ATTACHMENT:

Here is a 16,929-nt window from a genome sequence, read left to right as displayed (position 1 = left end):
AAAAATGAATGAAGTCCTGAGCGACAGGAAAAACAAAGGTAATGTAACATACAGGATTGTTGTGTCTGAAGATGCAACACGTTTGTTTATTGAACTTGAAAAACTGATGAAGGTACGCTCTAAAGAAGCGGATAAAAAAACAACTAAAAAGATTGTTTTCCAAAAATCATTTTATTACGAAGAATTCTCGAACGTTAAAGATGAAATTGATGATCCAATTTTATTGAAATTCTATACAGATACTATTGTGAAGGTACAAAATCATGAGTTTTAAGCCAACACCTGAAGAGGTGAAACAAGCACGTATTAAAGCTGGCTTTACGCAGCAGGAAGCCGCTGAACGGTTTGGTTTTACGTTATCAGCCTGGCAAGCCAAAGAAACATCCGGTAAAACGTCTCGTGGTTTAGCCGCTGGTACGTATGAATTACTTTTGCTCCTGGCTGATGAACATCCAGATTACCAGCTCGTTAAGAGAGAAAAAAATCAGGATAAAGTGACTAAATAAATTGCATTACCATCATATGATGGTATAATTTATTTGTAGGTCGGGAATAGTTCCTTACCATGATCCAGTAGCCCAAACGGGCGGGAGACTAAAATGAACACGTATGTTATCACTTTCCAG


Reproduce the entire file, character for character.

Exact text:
Here is a 16,929-nt window from a genome sequence, read left to right as displayed (position 1 = left end):
AAAAATGAATGAAGTCCTGAGCGACAGGAAAAACAAAGGTAATGTAACATACAGGATTGTTGTGTCTGAAGATGCAACACGTTTGTTTATTGAACTTGAAAAACTGATGAAGGTACGCTCTAAAGAAGCGGATAAAAAAACAACTAAAAAGATTGTTTTCCAAAAATCATTTTATTACGAAGAATTCTCGAACGTTAAAGATGAAATTGATGATCCAATTTTATTGAAATTCTATACAGATACTATTGTGAAGGTACAAAATCATGAGTTTTAAGCCAACACCTGAAGAGGTGAAACAAGCACGTATTAAAGCTGGCTTTACGCAGCAGGAAGCCGCTGAACGGTTTGGTTTTACGTTATCAGCCTGGCAAGCCAAAGAAACATCCGGTAAAACGTCTCGTGGTTTAGCCGCTGGTACGTATGAATTACTTTTGCTCCTGGCTGATGAACATCCAGATTACCAGCTCGTTAAGAGAGAAAAAAATCAGGATAAAGTGACTAAATAAATTGCATTACCATCATATGATGGTATAATTTATTTGTAGGTCGGGAATAGTTCCTTACCATGATCCAGTAGCCCAAACGGGCGGGAGACTAAAATGAACACGTATGTTATCACTTTCCAG